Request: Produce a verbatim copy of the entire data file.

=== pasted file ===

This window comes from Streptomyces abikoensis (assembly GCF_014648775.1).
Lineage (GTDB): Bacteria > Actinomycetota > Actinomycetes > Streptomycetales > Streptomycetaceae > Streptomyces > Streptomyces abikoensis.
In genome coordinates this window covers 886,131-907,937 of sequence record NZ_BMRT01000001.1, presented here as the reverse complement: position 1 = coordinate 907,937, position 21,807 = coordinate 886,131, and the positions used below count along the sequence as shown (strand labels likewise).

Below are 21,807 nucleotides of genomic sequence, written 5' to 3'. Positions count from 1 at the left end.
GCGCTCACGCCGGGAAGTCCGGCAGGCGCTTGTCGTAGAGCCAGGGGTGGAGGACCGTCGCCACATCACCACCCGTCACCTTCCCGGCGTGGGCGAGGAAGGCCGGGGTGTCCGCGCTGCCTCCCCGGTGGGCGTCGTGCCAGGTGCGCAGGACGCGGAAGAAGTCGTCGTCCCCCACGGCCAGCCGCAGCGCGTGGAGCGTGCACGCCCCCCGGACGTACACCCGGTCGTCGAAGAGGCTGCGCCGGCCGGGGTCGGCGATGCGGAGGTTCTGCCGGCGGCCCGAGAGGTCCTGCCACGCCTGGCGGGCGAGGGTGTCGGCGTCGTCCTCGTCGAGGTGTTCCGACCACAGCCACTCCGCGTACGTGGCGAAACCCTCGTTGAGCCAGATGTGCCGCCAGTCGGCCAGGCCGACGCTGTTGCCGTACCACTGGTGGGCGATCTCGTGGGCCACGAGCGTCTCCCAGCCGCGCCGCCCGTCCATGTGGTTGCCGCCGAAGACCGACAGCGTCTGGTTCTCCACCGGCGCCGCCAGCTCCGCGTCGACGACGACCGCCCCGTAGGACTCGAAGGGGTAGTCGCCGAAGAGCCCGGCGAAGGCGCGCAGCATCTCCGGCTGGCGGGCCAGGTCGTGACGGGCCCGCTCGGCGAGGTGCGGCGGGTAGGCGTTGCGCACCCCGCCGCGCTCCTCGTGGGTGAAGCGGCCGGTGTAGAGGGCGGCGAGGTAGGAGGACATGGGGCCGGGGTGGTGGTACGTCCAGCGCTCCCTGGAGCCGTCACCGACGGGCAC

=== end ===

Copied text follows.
This window comes from Streptomyces abikoensis (assembly GCF_014648775.1).
Lineage (GTDB): Bacteria > Actinomycetota > Actinomycetes > Streptomycetales > Streptomycetaceae > Streptomyces > Streptomyces abikoensis.
In genome coordinates this window covers 886,131-907,937 of sequence record NZ_BMRT01000001.1, presented here as the reverse complement: position 1 = coordinate 907,937, position 21,807 = coordinate 886,131, and the positions used below count along the sequence as shown (strand labels likewise).

Below are 21,807 nucleotides of genomic sequence, written 5' to 3'. Positions count from 1 at the left end.
GCGCTCACGCCGGGAAGTCCGGCAGGCGCTTGTCGTAGAGCCAGGGGTGGAGGACCGTCGCCACATCACCACCCGTCACCTTCCCGGCGTGGGCGAGGAAGGCCGGGGTGTCCGCGCTGCCTCCCCGGTGGGCGTCGTGCCAGGTGCGCAGGACGCGGAAGAAGTCGTCGTCCCCCACGGCCAGCCGCAGCGCGTGGAGCGTGCACGCCCCCCGGACGTACACCCGGTCGTCGAAGAGGCTGCGCCGGCCGGGGTCGGCGATGCGGAGGTTCTGCCGGCGGCCCGAGAGGTCCTGCCACGCCTGGCGGGCGAGGGTGTCGGCGTCGTCCTCGTCGAGGTGTTCCGACCACAGCCACTCCGCGTACGTGGCGAAACCCTCGTTGAGCCAGATGTGCCGCCAGTCGGCCAGGCCGACGCTGTTGCCGTACCACTGGTGGGCGATCTCGTGGGCCACGAGCGTCTCCCAGCCGCGCCGCCCGTCCATGTGGTTGCCGCCGAAGACCGACAGCGTCTGGTTCTCCACCGGCGCCGCCAGCTCCGCGTCGACGACGACCGCCCCGTAGGACTCGAAGGGGTAGTCGCCGAAGAGCCCGGCGAAGGCGCGCAGCATCTCCGGCTGGCGGGCCAGGTCGTGACGGGCCCGCTCGGCGAGGTGCGGCGGGTAGGCGTTGCGCACCCCGCCGCGCTCCTCGTGGGTGAAGCGGCCGGTGTAGAGGGCGGCGAGGTAGGAGGACATGGGGCCGGGGTGGTGGTACGTCCAGCGCTCCCTGGAGCCGTCACCGACGGGCAC